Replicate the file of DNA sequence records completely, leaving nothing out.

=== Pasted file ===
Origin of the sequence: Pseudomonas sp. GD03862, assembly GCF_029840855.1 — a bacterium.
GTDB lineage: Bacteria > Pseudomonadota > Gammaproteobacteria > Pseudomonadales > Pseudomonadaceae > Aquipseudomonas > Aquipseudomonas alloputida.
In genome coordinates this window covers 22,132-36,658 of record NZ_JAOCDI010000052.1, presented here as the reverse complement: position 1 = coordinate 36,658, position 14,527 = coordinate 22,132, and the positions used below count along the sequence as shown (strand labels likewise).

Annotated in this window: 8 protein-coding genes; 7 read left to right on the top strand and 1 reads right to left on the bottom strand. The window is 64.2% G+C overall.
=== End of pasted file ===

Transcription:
Origin of the sequence: Pseudomonas sp. GD03862, assembly GCF_029840855.1 — a bacterium.
GTDB lineage: Bacteria > Pseudomonadota > Gammaproteobacteria > Pseudomonadales > Pseudomonadaceae > Aquipseudomonas > Aquipseudomonas alloputida.
In genome coordinates this window covers 22,132-36,658 of record NZ_JAOCDI010000052.1, presented here as the reverse complement: position 1 = coordinate 36,658, position 14,527 = coordinate 22,132, and the positions used below count along the sequence as shown (strand labels likewise).

Annotated in this window: 8 protein-coding genes; 7 read left to right on the top strand and 1 reads right to left on the bottom strand. The window is 64.2% G+C overall.